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FairfaxMadison loses seesaw state football semifinal

Madison loses seesaw state football semifinal

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The football season ended in disappointment for the Madison Warhawks, falling 29-22 in a seesaw state-semifinal playoff game on their home field against the South County Stallions.

Then, a few minutes after emotions eased a bit, standout Madison runningback Alex Jreige reflected on what he said was a “memorable,” highly accomplished and satisfying campaign that almost didn’t occur because of the pandemic. The Warhawks (8-1) won district and region championships to qualify for the four-team Virginia High School League’s Class 6 tournament to face defending champion South County in the April 24 semifinal.

South County has won 24 straight games.

“It was the COVID season and we did so much,” Jreige said. “At first we didn’t know if we’d even play. But we prepared anyhow. We lifted weights in the school parking lot because we weren’t allowed into the building.”


Madison had hoped its ride ended with the Warhawks playing in their first state football final, and they came close. The Warhawks rallied from a 14-0 halftime deficit to take a 22-21 lead with 3:40 left in the game when Jreige threw a 19-yard halfback option to quarterback Connor Barry, who made a diving catch in the end zone. Connor Sevy’s extra point gave Madison a 22-21 lead.

“We fought back because our team sticks together and has heart. That’s what makes us good,” said the workhorse Jreige, who rushed for 127 yards on 23 carries and had a five-yard fourth-quarter scoring run.

South County answered with an eight-play scoring drive and successful two-point conversion to move ahead 29-22 with 1:31 to play. The drive was extended by a fourth-down pass-interference penalty.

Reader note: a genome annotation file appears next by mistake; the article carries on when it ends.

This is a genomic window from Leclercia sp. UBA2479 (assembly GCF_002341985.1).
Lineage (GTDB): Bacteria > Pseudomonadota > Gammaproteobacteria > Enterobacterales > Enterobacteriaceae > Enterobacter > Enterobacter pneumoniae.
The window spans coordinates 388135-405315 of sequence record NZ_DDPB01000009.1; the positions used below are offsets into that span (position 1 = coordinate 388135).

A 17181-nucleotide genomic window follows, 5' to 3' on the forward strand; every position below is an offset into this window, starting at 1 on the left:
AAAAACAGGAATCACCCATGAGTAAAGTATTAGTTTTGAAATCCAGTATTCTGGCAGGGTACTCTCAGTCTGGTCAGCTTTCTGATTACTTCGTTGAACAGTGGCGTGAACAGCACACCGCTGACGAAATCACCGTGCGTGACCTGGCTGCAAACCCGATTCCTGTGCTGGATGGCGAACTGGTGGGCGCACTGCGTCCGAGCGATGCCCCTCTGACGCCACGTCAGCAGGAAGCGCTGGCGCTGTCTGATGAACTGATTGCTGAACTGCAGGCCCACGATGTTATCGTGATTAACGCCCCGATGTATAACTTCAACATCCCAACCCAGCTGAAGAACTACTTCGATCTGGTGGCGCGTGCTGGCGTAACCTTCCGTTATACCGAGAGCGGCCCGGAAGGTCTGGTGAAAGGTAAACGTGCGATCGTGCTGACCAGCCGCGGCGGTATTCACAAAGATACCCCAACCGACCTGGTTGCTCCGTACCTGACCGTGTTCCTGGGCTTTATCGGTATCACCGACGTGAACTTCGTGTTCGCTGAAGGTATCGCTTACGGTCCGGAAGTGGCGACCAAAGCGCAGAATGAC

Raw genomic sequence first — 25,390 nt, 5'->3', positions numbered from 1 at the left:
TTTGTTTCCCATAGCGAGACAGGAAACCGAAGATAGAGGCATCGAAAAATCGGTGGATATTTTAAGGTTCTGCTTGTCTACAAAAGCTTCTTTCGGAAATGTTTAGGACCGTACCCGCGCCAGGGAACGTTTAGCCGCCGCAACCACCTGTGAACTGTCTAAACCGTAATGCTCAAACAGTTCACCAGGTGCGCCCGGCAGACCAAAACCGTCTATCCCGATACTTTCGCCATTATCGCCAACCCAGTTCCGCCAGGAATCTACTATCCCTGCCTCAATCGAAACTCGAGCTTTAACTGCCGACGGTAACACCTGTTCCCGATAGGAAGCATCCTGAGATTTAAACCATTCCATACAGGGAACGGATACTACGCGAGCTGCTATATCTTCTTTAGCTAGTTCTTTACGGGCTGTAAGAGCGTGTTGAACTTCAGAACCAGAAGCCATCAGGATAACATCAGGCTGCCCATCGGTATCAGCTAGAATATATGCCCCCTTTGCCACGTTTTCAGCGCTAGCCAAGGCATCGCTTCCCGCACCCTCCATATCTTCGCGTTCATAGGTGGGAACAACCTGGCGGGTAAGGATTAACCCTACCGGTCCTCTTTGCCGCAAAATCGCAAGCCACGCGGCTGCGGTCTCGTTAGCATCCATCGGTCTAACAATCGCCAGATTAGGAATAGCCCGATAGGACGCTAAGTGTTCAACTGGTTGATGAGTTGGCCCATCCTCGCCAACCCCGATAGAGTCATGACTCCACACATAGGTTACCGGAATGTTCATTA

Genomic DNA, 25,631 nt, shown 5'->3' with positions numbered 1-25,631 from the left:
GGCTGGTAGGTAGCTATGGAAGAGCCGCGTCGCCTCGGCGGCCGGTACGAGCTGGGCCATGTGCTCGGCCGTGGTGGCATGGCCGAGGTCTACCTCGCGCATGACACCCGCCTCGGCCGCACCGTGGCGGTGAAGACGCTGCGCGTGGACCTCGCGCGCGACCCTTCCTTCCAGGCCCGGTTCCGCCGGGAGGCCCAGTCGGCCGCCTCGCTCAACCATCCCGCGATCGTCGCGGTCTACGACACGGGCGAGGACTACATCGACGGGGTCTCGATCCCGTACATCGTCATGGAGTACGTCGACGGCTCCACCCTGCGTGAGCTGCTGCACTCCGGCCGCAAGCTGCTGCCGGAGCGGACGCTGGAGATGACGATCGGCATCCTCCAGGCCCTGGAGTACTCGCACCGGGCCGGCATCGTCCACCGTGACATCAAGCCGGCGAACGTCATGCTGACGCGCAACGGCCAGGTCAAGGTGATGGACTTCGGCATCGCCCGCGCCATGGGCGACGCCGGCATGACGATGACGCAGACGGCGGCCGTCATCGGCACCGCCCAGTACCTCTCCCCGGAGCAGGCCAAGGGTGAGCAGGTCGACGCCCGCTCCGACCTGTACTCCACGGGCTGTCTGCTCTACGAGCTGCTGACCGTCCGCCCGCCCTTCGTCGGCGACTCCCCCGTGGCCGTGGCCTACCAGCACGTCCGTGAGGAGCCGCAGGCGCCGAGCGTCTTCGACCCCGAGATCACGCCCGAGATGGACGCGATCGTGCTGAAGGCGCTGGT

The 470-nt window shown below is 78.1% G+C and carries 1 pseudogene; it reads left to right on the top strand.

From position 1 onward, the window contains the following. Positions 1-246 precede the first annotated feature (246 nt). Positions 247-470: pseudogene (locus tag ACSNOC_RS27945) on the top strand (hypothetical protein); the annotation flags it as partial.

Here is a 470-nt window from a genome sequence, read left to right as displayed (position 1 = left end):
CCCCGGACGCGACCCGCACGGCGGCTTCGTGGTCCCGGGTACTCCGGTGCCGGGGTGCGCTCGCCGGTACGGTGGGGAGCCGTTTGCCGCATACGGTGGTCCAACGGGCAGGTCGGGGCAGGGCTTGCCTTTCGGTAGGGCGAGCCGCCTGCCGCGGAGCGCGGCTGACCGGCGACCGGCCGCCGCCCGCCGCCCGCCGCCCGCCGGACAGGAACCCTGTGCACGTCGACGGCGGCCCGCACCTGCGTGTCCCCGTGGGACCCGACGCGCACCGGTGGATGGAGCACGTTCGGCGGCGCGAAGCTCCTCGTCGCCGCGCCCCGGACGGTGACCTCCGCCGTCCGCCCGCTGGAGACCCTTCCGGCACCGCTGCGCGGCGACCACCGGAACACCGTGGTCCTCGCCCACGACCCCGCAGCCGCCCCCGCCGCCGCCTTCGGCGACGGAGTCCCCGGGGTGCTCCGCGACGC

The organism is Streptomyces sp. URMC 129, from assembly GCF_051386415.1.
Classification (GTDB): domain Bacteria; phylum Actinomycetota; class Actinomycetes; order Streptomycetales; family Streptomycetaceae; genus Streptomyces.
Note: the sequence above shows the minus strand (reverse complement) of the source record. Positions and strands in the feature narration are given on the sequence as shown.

Madison responded as well. A 36-yard run by Jreige moved the ball to the South County 33-yard line. An interception on the next play, in which Madison thought there was pass interference, iced the victory for the Stallions.

“We were down 14-0, clawed back and had a chance to win,” Madison coach Justin Counts said. “We stuck to our game plan of running the ball, because that’s our bread and butter. We made a lot of plays, but we left some plays out there and hurt ourselves a couple of times, too.”

Counts was referring to a first-half, third-and-long roughing-the-passer penalty against Madison with South County backed up deep in its territory. That extended what became an 18-play Stallions’ scoring drive to give them a 14-0 lead. Earlier in the first half, Madison was stopped on a fourth-and-inches from the South County 16-yard line.

“I blame myself on that run,” Jreige said about the failed fourth down.

Madison rushed for 186 yards and passed for 149 for 335 total.

John Klein caught a six-yard touchdown pass from Barry, who was 9 of 15 passing for 130 yards and he rushed for 49 more. Brendan Wyka had three catches for 19 yards and Ben Eldridge three for 64.

Klein had 11 yards rushing and caught one pass.

Madison’s other points were a third-quarter safety that cut the lead to 14-2, gave the Warhawks momentum and ignited their comeback. Sevy kicked two extra points.

South County had 338 total yards, 249 passing.

On defense for Madison, Chris Blanda had an interception he returned 29 yards. Blanda, Justin Williams and Kieran Leogue broke up passes. Austin Wysocki had a sack and Kyle Porter, Kevin Chadwick, Ryan Salvosa, Nick Ceynowa and Donavin Hansberry were among the leading tacklers.

Madison’s John Hurley had 113 yards in kick returns.

NOTE: The teams combined for 209 yards in penalties, 125 for Madison.

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